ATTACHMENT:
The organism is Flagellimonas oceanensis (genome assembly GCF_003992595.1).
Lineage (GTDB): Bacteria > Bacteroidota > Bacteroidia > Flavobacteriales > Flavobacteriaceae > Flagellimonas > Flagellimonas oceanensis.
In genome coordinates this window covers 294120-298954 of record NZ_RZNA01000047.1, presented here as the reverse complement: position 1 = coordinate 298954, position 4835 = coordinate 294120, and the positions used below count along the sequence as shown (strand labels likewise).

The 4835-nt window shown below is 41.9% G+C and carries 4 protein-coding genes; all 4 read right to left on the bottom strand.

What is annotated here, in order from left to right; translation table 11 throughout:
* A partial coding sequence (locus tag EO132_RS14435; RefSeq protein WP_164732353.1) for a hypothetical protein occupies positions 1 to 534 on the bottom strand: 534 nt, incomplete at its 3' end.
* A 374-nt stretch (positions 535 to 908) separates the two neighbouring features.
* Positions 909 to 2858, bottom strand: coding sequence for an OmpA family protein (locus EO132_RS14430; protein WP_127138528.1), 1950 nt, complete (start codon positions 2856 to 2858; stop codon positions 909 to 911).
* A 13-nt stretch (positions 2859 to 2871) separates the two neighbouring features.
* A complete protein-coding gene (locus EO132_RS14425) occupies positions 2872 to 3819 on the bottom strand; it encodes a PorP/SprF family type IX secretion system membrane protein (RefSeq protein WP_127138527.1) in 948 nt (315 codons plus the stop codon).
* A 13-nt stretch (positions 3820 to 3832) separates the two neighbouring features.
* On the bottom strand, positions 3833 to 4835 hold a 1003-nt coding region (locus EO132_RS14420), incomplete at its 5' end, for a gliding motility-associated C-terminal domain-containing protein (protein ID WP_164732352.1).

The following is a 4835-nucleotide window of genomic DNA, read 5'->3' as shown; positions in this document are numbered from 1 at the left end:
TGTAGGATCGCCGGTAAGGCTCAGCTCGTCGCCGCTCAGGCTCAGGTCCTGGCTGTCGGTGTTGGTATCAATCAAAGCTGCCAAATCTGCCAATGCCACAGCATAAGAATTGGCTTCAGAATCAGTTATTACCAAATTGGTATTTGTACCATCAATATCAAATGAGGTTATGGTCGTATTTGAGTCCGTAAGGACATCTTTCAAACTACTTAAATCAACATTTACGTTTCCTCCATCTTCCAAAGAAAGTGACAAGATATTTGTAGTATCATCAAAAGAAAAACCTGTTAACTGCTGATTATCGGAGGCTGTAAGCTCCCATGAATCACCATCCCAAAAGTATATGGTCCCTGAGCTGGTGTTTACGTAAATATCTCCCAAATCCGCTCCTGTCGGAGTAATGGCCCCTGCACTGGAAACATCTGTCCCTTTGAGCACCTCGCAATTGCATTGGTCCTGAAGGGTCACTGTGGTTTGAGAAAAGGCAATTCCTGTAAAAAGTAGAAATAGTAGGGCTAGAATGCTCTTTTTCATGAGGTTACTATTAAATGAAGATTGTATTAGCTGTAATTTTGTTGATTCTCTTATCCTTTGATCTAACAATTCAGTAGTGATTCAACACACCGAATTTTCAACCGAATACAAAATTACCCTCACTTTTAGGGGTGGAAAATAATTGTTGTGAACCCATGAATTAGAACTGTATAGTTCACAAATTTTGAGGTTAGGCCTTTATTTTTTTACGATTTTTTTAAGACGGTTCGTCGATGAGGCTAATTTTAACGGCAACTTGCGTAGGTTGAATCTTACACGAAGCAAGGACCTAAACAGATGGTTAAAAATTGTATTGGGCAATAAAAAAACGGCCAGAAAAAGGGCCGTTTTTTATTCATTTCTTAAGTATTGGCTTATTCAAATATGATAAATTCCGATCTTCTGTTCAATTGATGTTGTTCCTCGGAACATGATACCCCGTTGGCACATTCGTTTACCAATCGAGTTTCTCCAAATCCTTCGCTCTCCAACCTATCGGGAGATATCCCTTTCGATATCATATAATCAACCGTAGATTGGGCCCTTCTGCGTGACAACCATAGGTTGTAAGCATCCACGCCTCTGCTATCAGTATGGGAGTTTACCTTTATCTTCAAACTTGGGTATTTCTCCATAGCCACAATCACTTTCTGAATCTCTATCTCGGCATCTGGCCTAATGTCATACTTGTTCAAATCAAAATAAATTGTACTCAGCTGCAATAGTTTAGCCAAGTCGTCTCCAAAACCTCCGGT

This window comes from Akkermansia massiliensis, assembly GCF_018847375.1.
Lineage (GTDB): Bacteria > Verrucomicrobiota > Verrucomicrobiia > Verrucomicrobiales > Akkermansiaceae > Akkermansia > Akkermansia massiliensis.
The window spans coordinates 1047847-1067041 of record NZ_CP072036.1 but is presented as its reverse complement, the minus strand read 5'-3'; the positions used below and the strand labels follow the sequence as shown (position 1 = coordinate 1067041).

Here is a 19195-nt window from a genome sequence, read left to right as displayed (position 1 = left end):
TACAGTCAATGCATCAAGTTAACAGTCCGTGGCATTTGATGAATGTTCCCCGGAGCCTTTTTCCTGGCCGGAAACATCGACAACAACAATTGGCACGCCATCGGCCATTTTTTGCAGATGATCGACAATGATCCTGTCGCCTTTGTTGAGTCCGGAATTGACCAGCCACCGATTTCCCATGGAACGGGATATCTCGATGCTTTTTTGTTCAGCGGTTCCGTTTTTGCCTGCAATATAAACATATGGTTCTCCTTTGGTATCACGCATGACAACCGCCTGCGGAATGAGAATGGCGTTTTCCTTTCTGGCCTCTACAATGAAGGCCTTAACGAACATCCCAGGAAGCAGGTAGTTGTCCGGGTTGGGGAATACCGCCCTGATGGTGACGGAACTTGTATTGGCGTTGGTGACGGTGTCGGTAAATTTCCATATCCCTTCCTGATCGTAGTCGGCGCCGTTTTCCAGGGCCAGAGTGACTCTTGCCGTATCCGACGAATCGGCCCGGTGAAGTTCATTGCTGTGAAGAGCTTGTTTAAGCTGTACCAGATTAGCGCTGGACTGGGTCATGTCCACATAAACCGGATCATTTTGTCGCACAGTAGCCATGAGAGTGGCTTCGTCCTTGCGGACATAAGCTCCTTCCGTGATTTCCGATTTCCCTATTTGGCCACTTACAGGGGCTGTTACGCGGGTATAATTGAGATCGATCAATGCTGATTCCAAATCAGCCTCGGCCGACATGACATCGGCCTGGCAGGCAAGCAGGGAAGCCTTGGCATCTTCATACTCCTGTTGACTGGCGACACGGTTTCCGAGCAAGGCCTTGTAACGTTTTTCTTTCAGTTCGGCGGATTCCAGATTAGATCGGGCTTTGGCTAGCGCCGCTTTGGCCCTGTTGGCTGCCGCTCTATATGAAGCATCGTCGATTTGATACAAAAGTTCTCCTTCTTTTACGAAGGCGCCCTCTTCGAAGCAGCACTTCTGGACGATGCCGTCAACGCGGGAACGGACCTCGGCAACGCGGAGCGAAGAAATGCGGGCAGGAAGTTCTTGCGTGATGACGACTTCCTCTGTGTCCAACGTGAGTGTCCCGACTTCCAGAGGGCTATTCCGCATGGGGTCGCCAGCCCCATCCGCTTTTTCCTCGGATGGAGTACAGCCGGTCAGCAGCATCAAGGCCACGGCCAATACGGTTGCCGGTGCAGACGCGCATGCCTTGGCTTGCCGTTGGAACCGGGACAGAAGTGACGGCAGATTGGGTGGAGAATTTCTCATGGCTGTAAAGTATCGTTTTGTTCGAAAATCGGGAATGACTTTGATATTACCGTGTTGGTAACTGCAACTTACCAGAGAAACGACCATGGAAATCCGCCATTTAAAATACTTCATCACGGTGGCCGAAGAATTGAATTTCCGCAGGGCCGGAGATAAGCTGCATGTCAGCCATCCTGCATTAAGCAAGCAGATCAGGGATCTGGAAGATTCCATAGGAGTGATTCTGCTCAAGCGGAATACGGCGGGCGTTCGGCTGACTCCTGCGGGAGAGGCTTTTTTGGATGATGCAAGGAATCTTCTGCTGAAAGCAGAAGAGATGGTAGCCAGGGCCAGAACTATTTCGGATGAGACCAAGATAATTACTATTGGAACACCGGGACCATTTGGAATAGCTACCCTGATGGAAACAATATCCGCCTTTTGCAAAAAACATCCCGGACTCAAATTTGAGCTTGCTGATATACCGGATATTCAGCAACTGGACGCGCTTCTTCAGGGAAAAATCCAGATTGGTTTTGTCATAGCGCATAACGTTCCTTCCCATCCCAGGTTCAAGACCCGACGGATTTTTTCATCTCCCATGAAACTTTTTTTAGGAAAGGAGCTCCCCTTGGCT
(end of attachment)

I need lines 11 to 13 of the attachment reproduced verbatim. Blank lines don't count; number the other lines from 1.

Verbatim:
* A 13-nt stretch (positions 3820 to 3832) separates the two neighbouring features.
* On the bottom strand, positions 3833 to 4835 hold a 1003-nt coding region (locus EO132_RS14420), incomplete at its 5' end, for a gliding motility-associated C-terminal domain-containing protein (protein ID WP_164732352.1).

The following is a 4835-nucleotide window of genomic DNA, read 5'->3' as shown; positions in this document are numbered from 1 at the left end: